Another alternative is for sovereign countries like Russia and Iran, which are independent of United States' hegemony, set up their own alternatives to Google, YouTube, Facebook and Twitter. If they were also run transparently and with a charter to promote a free contest of ideas, they would very quickly draw away much of the current audiences of Google, YouTube, Facebook and Twitter. Such an initiative would surely cost those countries only a fraction of what they are currently obliged to spend on defence.

In fact, Russia has already set up Yandex an alternative to Google. Hopfeully, Yandex will soon be expanded to include more in English. Hopefully, also, other alternatives to Google, Facebook, and Twitter will soon be established.

Over time their need for defence expenditure would be greatly reduced as more and more people in Western countries are able to see through the lies of the corporate newsmedia. We could well see the end of war altogether.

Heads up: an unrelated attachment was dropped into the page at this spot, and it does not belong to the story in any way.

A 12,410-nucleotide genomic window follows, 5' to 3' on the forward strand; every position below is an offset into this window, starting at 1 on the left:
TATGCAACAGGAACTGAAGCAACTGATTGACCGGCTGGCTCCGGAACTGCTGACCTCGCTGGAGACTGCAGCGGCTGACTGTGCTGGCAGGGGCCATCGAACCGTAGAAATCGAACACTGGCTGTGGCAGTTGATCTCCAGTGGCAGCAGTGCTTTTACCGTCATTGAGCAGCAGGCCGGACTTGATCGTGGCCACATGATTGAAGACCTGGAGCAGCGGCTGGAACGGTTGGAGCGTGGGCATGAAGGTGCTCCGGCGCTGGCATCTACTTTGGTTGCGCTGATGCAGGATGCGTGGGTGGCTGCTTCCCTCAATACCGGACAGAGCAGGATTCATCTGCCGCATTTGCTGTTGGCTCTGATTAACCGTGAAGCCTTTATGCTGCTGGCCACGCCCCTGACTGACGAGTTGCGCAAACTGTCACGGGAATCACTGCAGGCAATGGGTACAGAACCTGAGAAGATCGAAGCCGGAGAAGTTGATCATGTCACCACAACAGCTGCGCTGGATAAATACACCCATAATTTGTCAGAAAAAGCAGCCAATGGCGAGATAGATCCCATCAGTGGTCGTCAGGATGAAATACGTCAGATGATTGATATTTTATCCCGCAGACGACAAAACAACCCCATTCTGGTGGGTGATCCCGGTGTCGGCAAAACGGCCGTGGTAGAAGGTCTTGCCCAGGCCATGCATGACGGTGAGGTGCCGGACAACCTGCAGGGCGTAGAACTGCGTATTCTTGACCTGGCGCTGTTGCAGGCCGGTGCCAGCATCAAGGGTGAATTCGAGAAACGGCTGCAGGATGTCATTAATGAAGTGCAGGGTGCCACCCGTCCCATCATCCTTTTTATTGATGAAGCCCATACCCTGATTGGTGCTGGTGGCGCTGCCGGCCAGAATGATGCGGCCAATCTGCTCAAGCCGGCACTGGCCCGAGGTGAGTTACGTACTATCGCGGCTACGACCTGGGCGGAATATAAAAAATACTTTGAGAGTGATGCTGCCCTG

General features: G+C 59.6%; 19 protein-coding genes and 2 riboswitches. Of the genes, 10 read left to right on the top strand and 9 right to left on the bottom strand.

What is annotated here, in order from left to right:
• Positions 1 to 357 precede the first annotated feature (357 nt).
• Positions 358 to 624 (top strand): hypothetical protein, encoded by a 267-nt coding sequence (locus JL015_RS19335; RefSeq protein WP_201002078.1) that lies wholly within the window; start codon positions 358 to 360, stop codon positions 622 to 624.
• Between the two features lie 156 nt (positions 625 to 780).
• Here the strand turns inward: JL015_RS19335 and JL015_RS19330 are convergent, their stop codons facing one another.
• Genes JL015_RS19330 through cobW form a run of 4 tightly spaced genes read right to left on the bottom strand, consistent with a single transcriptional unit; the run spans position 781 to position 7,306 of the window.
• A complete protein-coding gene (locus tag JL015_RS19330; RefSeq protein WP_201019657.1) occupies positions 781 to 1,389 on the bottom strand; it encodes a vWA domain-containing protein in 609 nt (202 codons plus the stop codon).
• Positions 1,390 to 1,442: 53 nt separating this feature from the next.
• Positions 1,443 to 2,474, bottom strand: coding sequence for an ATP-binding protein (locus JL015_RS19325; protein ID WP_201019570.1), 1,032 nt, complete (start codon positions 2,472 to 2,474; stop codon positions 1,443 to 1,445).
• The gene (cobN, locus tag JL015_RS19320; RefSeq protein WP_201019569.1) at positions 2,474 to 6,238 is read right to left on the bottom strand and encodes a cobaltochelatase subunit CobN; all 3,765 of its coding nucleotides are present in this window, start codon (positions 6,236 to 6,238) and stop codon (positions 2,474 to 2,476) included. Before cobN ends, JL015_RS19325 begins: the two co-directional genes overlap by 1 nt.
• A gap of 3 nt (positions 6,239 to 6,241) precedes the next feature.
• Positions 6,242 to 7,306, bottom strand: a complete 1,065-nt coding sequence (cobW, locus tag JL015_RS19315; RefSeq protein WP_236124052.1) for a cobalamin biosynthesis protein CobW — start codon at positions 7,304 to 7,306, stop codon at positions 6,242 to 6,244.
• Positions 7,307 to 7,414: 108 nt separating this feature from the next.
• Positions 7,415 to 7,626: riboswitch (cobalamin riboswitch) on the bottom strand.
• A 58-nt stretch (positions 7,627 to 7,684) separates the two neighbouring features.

See also: "Russia Threatens to Ban Facebook" (2/10/17) | Russia Insider by Tyler Durden – Russia demands data of Russian citizens be kept on servers physically located in Russia, "The push to 'Fight Foreign Propaganda' is the same as government book burning" (28/9/17) | Medium by Caitlin Johnstone.


The Syrian Girl's FakeBook FaceBook video, deleted by the FaceBook thought police, has been re-posted on Russia Insider's FaceBook account. I attempted to embed the video below, but our Drupal content-management system was not able to render the video. To Watch Syrian Girl speak, see "YouTube Bans SYRIANGIRL's Video About Her Facebook Ban - for 'Hate Speech'" (3/10/17) | by Charles Bausman.